-or-

Option 2: Less known university but better vibe from faculty, less funding.

 

I wasn't expecting to get into Option 1, but I just got accepted. So now I have a choice. What is your wisdom? 

It's difficult to give an answer without more information. 

What are your goals when it comes to a Ph.D. in English?  Are you trying to get a job with the degree? a TT job? 

Are there any factors pulling you into the less-known university, such as location, family, partner, etc? 

When you say better vibe, do you mean from the dept as a whole, or the specific people you wish to work with? 

When you say "less known" for Option 2, how many tiers/rank lower are we talking? 

***Oh, and people might argue with me about this, but if your goal is to get a job, especially a TT job with the degree, and Option 1 is a top 10 and option 2 is outside of the top 20, then forget all the rest of the questions and choose Option 1.  

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1 minute ago, merry night wanderer said:

For sure, I wouldn't assume not putting numbers up meant lack of transparency. From what I understand, the Rutgers situation was a little different (folding successful years on the market into their percentages, for instance, and omitting more-recent, even more brutal years, but I'd defer to those threads since I haven't looked at Rutgers or investigated it personally). It does seem very fair to ask departments about this directly when you've received an offer, to me, and that's probably the most reliable source of info overall.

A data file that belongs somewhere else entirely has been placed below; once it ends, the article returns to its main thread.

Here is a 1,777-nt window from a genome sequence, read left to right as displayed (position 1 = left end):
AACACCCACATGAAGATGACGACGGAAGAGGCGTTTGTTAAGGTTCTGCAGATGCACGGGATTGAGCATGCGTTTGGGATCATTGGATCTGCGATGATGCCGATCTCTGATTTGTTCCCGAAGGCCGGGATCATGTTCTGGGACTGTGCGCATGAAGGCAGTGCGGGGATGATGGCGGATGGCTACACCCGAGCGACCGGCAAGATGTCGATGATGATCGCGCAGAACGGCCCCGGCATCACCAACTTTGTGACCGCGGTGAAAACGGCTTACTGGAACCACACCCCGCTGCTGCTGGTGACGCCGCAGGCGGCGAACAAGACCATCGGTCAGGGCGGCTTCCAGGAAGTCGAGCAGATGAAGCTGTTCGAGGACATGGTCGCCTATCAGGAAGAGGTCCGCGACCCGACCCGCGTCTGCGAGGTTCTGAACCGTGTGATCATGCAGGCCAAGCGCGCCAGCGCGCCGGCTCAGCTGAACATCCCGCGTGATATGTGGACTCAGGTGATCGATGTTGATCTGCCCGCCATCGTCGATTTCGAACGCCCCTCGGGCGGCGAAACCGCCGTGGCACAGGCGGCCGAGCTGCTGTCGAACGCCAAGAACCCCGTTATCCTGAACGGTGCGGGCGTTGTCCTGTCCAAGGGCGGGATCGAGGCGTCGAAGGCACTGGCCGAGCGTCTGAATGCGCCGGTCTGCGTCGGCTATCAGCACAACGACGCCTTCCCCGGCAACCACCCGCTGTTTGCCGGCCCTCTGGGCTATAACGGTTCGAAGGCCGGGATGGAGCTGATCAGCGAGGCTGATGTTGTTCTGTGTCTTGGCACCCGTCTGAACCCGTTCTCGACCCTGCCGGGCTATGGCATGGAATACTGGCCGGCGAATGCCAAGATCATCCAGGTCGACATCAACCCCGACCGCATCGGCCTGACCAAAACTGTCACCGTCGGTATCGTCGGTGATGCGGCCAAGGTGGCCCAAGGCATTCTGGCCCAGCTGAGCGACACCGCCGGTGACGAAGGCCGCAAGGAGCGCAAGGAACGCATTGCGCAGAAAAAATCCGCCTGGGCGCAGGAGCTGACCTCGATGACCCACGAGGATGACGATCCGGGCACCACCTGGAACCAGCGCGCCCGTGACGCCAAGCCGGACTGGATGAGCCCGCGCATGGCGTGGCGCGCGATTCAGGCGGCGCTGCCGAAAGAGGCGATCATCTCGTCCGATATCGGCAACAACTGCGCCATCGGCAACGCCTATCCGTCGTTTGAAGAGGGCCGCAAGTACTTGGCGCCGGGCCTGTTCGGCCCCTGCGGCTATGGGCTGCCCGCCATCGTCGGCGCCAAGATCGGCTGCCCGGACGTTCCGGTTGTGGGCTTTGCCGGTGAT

Oh yeah—I've heard of other places doing this too. It's bad practice for sure.

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10 minutes ago, meghan_sparkle said:

I wonder if we're much better off speaking anecdotally to current students and faculty at the institutions (and/or your mentors, if they have an idea of the place's placement efforts and reputation in that area) about their placement efforts: how seriously is this taken? Are there workshops about going on the job market, and if so when do they start and how often? Is there a placement officer, how good are they at their job, and how much longer are they planning to do it? Etc

This seems to me like exactly the right approach for evaluating placement, particularly for schools that aren't posting placement statistics or full lists of placements. Current G4, G5, and G6 students can tell you a bit more about how seriously the department takes professionalization--are these workshops offered often? Do graduate students and/or the union have to fight to have them (riffing off what a friend in a different department had to do to get teacher-training for her cohort)? Do students feel that their mentors are helping them learn about opportunities? In some cases, it might also be possible to find recently-placed graduates, who can tell you about their experience and possibly the experiences of others in their cohorts. 

I'm also looking at how programs prep for alt-ac careers, on the rationale that if I can't get into a TT job, I'd much rather go into academic publishing than take a job outside the field entirely, and I could have a better shot at that if the program actively supports alt-ac careers. As a relatively knowledgeable outsider, it strikes me as irresponsible for PhD programs to fail to professionalize students for multiple types of jobs. There just aren't enough TT jobs to train your 6- or 12-person cohort for one thing. But anecdotally I've heard that some schools really make no effort on this front, even if that means that they're graduating two or three new PhDs per subfield into a job market that has only one job in that subfield every year.